By Rebecca Murray
Earlier this year I was working on a request for a researcher that involved spending some quality time with accession RG12M 77803/17 “Railway index,” a set of 30,000 index cards that provide detailed, item-level listings for railway plans and profiles from across Canada, dating from 1866 through 1937. Although I am used to working with accessions of cartographic material and their finding aids on a regular basis, this particular one was a challenge. It provides a great example of how difficult it can be to organize and understand extensive sets of records such as these.
Why might you even venture into this type of research, then? Why not rely on published sources? I am a huge advocate for the use of and reliance on primary sources for research. You can consult the original document and draw your own conclusions, both from the document itself and from its arrangement among the other records. Perhaps the plan you are looking for demonstrates a particular moment in time not usually shown in secondary sources. Or perhaps you’re investigating the evolution of a particular section of railway. No matter the reason, it’s time to get your hands into some white gloves and get into the archives!
The first step is to review the index cards that are available on digitized microfilm. The index cards are arranged alphabetically by both railway company and location.
When you identify plans of interest, please note the plan number. For example, if I were interested in the “Plan & profile showing the approach of the Bridge in the city of Montreal P.Q. as located,” as listed on the index card below, I would note plan number 7457.
When you are working onsite at 395 Wellington Street in Ottawa, Ontario, you can consult a set of paper index cards in our Reference Room. Once you have identified the plan numbers for items you wish to consult or copy, you can use an additional set of index cards, found with the other map and plan finding aids and organized by plan number, to identify the Library and Archives Canada (LAC) item number for each. A team member in the Reference Room can assist you with both steps as required.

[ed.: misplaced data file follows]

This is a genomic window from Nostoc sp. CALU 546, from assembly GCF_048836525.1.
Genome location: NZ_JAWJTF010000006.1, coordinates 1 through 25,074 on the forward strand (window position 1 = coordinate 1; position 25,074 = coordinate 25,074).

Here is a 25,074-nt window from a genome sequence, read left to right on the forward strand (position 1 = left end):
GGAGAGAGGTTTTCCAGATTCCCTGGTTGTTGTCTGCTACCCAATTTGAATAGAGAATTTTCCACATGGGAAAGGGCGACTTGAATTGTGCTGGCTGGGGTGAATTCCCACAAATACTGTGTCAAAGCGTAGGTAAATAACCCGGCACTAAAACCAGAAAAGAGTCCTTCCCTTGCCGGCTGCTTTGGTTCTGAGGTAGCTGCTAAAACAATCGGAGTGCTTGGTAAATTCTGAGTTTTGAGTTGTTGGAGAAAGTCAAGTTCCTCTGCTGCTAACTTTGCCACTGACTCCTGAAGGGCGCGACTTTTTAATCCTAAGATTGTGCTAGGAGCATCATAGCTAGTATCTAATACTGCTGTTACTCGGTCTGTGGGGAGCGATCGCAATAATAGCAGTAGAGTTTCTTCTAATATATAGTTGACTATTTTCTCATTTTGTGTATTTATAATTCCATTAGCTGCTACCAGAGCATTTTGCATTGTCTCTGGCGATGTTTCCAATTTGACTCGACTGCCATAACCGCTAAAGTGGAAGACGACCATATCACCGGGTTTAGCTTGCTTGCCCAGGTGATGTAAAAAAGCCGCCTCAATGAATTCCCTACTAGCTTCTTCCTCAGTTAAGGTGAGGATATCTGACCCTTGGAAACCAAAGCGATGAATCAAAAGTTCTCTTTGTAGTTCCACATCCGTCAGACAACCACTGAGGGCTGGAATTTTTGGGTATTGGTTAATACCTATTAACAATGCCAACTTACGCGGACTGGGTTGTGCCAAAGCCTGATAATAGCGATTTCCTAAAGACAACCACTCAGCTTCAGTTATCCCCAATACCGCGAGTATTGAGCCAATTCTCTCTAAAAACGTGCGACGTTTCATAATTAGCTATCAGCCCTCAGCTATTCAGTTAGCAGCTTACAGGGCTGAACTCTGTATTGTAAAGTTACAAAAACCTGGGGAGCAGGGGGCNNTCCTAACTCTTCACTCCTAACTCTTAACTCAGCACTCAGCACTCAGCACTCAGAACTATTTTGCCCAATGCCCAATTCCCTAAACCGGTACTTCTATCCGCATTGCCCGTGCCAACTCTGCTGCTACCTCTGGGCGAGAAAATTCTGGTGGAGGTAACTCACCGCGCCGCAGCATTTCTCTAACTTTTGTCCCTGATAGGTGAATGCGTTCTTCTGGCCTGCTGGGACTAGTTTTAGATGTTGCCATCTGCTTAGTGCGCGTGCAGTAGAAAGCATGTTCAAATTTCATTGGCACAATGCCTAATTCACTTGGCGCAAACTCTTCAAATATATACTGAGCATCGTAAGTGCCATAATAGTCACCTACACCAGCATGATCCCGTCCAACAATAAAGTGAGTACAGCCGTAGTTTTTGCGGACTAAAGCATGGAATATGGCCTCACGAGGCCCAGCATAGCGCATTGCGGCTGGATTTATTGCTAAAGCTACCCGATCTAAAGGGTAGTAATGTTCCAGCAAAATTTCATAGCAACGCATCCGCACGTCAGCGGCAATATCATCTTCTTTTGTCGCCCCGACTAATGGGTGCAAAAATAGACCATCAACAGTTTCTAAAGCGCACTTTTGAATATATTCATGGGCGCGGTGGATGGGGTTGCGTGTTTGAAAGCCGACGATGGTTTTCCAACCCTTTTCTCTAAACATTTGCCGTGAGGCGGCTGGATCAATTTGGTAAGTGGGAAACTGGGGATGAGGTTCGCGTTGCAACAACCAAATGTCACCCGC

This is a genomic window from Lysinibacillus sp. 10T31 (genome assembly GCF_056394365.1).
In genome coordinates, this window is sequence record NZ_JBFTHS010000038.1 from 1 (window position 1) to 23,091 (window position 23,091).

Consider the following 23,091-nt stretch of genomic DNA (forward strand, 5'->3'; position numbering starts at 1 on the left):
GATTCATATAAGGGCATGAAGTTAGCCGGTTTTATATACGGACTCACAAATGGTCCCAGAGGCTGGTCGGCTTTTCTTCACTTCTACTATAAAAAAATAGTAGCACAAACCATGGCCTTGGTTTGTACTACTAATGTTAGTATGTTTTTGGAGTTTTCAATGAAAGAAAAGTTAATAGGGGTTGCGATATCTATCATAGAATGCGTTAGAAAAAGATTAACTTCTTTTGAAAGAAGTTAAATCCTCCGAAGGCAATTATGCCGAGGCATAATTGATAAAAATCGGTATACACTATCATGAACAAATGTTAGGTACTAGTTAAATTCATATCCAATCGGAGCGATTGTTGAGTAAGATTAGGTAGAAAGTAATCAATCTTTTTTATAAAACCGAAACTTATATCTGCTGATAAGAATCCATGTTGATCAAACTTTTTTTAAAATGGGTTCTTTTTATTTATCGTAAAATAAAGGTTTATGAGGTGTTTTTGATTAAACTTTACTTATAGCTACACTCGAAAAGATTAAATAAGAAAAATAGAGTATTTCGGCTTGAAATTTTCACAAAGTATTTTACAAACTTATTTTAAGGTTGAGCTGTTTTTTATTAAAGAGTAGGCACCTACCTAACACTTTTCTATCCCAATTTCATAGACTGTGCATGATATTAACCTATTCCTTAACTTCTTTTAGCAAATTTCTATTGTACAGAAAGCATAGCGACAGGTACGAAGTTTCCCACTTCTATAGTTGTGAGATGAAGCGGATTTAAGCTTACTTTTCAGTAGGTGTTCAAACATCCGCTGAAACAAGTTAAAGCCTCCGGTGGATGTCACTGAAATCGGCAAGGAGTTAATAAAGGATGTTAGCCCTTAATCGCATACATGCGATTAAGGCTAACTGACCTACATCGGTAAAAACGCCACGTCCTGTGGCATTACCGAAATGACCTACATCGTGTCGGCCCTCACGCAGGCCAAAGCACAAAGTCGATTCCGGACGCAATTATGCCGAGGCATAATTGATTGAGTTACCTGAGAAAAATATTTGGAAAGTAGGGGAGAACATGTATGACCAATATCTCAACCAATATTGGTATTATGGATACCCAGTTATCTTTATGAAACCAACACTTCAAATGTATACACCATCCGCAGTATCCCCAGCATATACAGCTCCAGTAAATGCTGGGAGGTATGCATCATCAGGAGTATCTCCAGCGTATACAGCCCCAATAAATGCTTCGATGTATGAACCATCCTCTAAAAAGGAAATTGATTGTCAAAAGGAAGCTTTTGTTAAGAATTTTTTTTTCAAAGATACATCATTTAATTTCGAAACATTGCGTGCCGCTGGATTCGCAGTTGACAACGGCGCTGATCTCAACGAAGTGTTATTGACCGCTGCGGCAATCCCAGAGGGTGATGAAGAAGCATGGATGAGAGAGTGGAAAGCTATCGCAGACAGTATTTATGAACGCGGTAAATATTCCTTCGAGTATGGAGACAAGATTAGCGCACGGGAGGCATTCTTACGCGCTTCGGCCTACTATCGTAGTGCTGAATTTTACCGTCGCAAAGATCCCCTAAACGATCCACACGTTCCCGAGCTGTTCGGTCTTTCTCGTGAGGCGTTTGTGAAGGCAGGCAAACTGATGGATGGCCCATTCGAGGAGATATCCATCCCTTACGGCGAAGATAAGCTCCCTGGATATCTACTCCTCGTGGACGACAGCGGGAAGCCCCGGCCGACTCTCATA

If you are not on site, you can write to us using our online form and request assistance in completing the references for each item. For example, you could cite RG12M 77803/17, plan 7457, and ask for the item number in order to complete the reference. One of our team members can check the index cards to confirm the item number and then determine the container barcode to facilitate your consultation or reproduction request.
Many of these items are also available on microfiche, which helps with consultation. If you are on site, you can head straight up to the Microform Consultation Room on the 3rd floor and ask for assistance from LAC staff (during service hours) or take advantage of the self-service microfiche drawer labelled RG12M 77803/17. Don’t forget to wear gloves!
Did you know that the Microform Consultation Room has new flatbed scanners that provide high quality self-service copies of microfiche? Bring your USB key so that you can bring copies home with you.
These types of finding aids can be daunting to work with as they require collecting information along the way rather than simply finding all relevant information within one line of text. This represents a good challenge for the seasoned researcher (or archivist!) and a steep learning curve for new researchers. Please do not hesitate to reach out to our team for help with this or other types of requests. We are here to help you navigate LAC’s holdings, and we thrive on learning new things every day!
Rebecca Murray is an archivist in the Reference Services Division at Library and Archives Canada.